A cargo van conversion should follow basic rules during every phase of the construction. Any change or addition to the van, may impact the warranties of the van or the appliances, that are added to it.
It may also affect the fuel consumption and performance of the vehicle. Aerodynamics , added weight and distribution of weight, all change the way you will use your converted van.
The design and implementation of the conversion should at least conform with the following stipulations:
- Overloading of the vehicle could result in unacceptable ground clearance.
- The center of mass of the payload should be located within the wheelbase of the vehicle.
- Avoid one-sided load distribution.
- Raising the center of gravity will affect ride and handling.
- Make sure that the design disperses the load evenly.
- Make sure that the vehicle structural integrity is maintained.
- Before drilling the floor, ceiling, walls and doors, check the No Drill zones.
- All fixings through the floor, sides or roof must be sealed.
- Use existing load lashing points when securing the floor panels.
- Use of plywood:
- Should be water resistant.
- Use ½ in. floors and ¼ in. thickness for sides and doors.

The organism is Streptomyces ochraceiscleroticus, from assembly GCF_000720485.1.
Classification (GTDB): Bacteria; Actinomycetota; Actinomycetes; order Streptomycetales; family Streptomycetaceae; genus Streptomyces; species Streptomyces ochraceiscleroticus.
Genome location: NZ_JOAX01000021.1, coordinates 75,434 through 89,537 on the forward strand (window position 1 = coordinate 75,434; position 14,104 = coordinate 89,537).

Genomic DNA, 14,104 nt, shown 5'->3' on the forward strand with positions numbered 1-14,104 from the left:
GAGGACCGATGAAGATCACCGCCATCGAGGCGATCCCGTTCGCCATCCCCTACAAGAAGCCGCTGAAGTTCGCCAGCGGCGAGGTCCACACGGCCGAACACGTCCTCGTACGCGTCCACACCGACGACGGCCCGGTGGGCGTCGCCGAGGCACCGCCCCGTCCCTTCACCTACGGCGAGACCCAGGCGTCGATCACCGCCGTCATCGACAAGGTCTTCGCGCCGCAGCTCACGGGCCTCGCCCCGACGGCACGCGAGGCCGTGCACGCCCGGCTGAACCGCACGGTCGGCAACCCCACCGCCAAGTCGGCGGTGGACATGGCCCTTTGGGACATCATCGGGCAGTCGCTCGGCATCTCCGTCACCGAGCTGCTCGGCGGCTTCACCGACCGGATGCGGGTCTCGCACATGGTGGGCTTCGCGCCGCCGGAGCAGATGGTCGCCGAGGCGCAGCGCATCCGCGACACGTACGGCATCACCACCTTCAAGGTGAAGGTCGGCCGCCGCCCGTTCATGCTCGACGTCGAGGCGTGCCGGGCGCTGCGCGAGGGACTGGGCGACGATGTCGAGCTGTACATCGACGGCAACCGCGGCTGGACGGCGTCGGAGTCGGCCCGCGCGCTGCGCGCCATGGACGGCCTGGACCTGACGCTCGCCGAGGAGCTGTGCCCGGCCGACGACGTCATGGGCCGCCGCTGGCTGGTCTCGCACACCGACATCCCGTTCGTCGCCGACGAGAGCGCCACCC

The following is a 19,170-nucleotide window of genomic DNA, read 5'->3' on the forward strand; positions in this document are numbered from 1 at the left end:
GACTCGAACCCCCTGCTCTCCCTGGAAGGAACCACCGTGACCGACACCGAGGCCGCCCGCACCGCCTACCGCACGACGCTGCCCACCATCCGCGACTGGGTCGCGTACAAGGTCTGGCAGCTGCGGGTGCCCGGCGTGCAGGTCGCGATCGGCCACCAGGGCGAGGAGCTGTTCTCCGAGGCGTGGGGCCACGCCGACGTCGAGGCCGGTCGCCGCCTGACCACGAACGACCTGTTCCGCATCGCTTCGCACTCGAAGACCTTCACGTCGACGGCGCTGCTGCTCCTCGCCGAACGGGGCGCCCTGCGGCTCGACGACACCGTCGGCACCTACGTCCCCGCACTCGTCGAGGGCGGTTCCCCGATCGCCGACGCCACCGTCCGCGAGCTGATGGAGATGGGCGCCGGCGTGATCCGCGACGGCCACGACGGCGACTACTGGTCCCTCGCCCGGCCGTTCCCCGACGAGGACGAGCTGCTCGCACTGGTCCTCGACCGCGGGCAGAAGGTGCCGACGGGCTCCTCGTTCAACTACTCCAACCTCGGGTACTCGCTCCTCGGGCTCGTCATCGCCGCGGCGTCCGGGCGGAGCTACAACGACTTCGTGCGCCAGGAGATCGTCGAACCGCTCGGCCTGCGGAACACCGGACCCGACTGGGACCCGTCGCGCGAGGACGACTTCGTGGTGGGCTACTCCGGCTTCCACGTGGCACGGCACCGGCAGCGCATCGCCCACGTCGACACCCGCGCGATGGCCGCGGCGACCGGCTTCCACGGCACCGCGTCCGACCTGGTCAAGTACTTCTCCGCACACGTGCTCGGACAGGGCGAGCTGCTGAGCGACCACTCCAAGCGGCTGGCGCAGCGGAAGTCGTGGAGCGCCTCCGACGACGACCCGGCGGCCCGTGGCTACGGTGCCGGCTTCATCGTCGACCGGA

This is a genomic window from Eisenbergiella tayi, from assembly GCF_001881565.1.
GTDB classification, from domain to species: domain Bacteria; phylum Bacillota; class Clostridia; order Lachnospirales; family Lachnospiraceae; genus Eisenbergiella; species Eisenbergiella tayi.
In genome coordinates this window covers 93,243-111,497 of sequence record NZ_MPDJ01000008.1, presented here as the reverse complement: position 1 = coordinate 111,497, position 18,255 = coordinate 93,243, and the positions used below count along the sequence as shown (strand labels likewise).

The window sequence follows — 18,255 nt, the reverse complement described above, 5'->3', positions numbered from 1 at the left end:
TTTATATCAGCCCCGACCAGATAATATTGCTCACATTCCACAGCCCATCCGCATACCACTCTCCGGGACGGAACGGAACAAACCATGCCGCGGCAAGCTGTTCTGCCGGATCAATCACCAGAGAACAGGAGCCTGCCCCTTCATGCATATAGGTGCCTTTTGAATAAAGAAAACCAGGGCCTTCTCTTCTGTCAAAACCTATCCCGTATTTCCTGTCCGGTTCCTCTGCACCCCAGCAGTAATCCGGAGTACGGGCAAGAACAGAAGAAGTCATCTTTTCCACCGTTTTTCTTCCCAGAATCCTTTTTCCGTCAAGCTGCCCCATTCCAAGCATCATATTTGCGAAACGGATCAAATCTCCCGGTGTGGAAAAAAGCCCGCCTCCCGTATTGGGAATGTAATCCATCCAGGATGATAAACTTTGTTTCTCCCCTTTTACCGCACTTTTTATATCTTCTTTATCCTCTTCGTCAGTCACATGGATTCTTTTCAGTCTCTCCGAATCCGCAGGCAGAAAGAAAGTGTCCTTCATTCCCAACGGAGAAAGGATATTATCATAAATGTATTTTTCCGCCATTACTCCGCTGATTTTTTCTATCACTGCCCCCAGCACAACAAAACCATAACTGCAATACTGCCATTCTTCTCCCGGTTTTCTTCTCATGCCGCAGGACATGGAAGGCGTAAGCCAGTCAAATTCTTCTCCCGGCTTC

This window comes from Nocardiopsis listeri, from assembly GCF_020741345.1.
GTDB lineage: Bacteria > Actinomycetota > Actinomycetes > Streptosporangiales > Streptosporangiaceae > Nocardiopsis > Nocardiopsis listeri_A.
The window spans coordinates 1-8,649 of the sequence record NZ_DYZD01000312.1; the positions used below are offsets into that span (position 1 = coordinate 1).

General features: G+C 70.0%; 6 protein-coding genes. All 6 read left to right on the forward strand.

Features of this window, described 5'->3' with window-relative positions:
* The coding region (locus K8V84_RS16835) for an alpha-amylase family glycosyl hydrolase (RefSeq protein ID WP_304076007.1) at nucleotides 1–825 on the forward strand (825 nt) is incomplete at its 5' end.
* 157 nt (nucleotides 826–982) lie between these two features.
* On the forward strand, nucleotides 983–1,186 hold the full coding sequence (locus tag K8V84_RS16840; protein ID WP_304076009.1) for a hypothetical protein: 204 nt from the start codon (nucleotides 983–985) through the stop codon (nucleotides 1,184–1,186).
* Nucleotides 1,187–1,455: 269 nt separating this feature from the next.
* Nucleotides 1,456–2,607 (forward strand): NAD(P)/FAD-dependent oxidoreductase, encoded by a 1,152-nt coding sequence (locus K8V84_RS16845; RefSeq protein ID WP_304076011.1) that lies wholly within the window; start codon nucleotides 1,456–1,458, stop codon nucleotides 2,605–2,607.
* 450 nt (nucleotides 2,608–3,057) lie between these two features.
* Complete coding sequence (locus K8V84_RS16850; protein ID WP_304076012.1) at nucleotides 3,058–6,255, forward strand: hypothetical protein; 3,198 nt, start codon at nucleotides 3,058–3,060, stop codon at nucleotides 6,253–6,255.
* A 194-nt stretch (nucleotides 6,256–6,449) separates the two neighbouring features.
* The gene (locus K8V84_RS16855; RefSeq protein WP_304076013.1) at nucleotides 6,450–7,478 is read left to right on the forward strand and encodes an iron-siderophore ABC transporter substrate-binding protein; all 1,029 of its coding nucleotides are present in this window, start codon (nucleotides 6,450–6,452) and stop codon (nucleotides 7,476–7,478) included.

- Apply a plywood floor that it is joint free.
- Do not cut the vent opening through the roof bows.
- An unsupported roof panel can support less than 2-3 lbs.
- Loads up to approx. 50 lbs must be distributed over full length roof rails between the roof bows.
- Don’t cut into the vehicle wiring.
- Do not use connectors which cut through the outer covering and into the core wire.
- Exterior connections must be waterproof.
- Seal all wire connections with a heat shrink tubing.
- Distance between retention points for wiring not contained in a rigid shield should be a maximum of 12 in.
- Use drip loops (wiring routed BELOW the point of entry) to prevent water leakage into the vehicle interior.
- Wiring passing through sheet metal must go through protective grommets that also ensure a watertight seal.
- Additional earth returns should be included to support new equipment.
- Do not place more than 2 eyelet terminals under a single ground screw.
- A supplementary circuit diagram and description for all new wiring should be added to the Owner’s manual.
- Repaint metal edges and protect against corrosion after cutting or drilling operations.
- Remove all waste metal filings from inside the side member and treat to prevent corrosion.
- Apply corrosion protection inside and outside of the chassis frame.
- After drilling, deburr and countersink all holes and remove chips from the frame.
A certain amount of wood cabinets, counters and other furniture will be part of a conversion.
- Don’t overbuild.
- Use plywood for strength and to minimize weight.
- Try to avoid use of harmful chemicals while finishing the wood.
- Build with the extremes of high speed collisions in mind.
Most of these issues can be avoided with a good dose of common sense. Don’t hurry, but take your time to do things correctly. Use the correct tools and follow the appropriate installation procedures. And if in doubt, ask a professional or use the Internet as backup (but make sure, you’ll get the right information).